But when your brother spoke to you about El Pintor? Well…you just HAD to listen. Simply because something in his eyes was luminous when he spoke about it. And it was good to see that the light was still alive somewhere—in somebody’s eyes. Even if it wasn’t yours. So one night in his Throggs Neck project apartment, while your daughter was asleep and while he went to bed preparing for the exhausting bullshit day of work he had to endure in order to pay the bills and keep afloat in this godforsaken city you said you’d listen to the album. Front to back. Songs 1 through 10. And the moment you hit play on the Windows Media play, the melodies sprang to your ears like the magnificent, magnanimous Yellowstone geysers they were. Every song brought back the flow of feeling twice as hard as the first.
You couldn’t run from the expounding, sonorous serenade vibrating through the air, rushing towards you—threatening to crush your small meager body. A great tidal wave of lyrics, marred to the ancient ways of song. El Pintor, Interpol exposed the foul fallacy festering in your brain. Changing its frequency layer after layer; they were to music what Modigliani was to painting, conjoining feeling and want as muse and horizon, that never could be caught, but always made you follow it anywhere. Like any great artists they knew how to bring all of the emotions out of you. And the disgust that came with not having this comfort near you. They brought all the rage back home.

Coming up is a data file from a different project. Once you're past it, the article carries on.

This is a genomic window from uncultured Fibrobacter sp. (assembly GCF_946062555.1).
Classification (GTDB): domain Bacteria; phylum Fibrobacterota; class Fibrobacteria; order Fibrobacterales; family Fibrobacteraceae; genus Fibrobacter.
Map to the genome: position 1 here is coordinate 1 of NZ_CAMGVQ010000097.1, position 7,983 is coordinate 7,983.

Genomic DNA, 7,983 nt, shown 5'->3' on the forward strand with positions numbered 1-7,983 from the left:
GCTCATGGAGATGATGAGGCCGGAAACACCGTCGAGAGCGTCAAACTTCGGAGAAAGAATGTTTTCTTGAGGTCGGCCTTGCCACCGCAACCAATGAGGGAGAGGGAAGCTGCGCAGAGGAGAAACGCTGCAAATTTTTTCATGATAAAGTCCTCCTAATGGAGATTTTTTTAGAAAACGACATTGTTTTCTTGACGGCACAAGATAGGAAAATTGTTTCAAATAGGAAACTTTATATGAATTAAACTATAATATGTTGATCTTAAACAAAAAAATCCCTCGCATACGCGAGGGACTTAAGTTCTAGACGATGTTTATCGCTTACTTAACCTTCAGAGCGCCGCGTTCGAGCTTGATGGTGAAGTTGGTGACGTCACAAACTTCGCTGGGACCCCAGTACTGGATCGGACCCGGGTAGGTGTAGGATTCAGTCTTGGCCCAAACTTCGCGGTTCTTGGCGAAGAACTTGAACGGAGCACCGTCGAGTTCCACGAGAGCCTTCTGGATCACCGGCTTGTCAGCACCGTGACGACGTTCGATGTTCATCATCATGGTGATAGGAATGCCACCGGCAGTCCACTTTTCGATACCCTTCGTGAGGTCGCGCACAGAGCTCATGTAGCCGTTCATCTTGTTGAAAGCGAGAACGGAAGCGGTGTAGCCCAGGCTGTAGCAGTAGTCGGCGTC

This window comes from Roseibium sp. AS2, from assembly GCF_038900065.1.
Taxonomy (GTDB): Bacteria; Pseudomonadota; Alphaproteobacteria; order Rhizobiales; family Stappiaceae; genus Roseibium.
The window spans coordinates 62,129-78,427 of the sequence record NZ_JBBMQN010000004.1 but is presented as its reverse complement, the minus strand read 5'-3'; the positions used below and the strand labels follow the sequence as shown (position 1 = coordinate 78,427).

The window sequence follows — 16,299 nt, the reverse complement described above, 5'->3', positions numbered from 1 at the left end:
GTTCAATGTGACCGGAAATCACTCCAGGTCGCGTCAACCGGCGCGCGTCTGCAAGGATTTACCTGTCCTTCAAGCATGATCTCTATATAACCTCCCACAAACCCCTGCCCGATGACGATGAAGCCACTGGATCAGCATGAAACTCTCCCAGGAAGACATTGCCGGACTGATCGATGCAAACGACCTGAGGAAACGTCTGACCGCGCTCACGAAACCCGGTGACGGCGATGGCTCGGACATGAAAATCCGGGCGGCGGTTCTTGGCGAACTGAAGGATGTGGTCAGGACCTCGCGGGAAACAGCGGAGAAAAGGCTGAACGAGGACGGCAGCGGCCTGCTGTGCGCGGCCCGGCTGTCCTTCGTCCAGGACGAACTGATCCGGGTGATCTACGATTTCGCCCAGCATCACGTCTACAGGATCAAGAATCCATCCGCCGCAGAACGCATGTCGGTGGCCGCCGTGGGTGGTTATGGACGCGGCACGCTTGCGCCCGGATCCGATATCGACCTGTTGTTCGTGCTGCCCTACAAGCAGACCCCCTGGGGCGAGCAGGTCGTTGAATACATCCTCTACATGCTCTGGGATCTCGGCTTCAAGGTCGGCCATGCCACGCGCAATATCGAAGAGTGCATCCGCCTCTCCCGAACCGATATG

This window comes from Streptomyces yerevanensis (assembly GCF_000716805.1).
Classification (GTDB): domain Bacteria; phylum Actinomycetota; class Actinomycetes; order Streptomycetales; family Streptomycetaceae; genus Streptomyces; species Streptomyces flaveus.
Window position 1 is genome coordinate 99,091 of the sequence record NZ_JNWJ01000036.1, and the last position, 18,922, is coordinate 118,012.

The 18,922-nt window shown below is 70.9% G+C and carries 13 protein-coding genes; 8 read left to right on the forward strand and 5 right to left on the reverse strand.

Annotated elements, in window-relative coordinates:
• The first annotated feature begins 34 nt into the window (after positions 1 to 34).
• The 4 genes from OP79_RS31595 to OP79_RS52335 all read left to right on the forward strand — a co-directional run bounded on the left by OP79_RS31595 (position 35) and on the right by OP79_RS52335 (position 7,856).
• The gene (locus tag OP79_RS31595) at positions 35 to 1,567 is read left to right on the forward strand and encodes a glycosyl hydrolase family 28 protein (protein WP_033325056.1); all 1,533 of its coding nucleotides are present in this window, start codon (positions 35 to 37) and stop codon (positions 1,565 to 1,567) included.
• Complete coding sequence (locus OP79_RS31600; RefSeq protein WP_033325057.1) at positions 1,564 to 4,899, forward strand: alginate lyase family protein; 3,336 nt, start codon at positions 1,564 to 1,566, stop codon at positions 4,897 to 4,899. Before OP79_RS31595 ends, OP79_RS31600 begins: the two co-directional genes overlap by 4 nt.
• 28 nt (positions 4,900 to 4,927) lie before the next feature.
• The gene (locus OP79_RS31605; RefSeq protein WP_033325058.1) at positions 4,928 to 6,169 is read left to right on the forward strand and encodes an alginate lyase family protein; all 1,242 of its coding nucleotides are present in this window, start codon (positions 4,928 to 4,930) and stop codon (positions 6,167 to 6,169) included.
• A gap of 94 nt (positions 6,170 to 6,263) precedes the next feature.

But this you did not mind, you had to admit. The feelings of despair and want now coupled with your omniverted spirit. For to never have it; to be numbed to the loss of it instead of raging and mourning—that was a permanent hell for someone like you. Someone who love music; someone who puts work and loyalty into the things that she loves most. Because that what you do regardless if—no especially if it is a dying art. You don’t make lightly into the new age. You curse it for kill off your light. With every breath you have—you scorn it. Because small things like creating albums—investing love into art and feeling, mean everything that you can reap out of it. And for another day, it could be the reason for existence in someone else’s life. Therefore this album isn’t an album. It’s a much needed life vest. Much, much needed.